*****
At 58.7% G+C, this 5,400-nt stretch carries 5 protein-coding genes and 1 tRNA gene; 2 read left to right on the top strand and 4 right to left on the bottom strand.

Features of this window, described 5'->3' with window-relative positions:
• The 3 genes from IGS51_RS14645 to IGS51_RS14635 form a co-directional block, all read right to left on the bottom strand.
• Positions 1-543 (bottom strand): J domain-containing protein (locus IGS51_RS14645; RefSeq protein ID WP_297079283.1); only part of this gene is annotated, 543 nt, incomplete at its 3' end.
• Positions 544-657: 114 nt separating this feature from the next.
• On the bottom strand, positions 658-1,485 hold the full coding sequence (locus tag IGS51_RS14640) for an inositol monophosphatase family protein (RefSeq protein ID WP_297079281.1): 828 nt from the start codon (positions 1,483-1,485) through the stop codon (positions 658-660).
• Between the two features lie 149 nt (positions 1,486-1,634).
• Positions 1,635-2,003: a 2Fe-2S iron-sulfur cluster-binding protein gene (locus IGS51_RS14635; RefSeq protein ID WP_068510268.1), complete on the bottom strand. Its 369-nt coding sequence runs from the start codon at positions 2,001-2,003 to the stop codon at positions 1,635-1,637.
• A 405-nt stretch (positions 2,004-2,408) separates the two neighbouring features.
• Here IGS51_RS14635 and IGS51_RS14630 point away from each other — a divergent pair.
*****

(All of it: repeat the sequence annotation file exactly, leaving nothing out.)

At 58.7% G+C, this 5,400-nt stretch carries 5 protein-coding genes and 1 tRNA gene; 2 read left to right on the top strand and 4 right to left on the bottom strand.

Features of this window, described 5'->3' with window-relative positions:
• The 3 genes from IGS51_RS14645 to IGS51_RS14635 form a co-directional block, all read right to left on the bottom strand.
• Positions 1-543 (bottom strand): J domain-containing protein (locus IGS51_RS14645; RefSeq protein ID WP_297079283.1); only part of this gene is annotated, 543 nt, incomplete at its 3' end.
• Positions 544-657: 114 nt separating this feature from the next.
• On the bottom strand, positions 658-1,485 hold the full coding sequence (locus tag IGS51_RS14640) for an inositol monophosphatase family protein (RefSeq protein ID WP_297079281.1): 828 nt from the start codon (positions 1,483-1,485) through the stop codon (positions 658-660).
• Between the two features lie 149 nt (positions 1,486-1,634).
• Positions 1,635-2,003: a 2Fe-2S iron-sulfur cluster-binding protein gene (locus IGS51_RS14635; RefSeq protein ID WP_068510268.1), complete on the bottom strand. Its 369-nt coding sequence runs from the start codon at positions 2,001-2,003 to the stop codon at positions 1,635-1,637.
• A 405-nt stretch (positions 2,004-2,408) separates the two neighbouring features.
• Here IGS51_RS14635 and IGS51_RS14630 point away from each other — a divergent pair.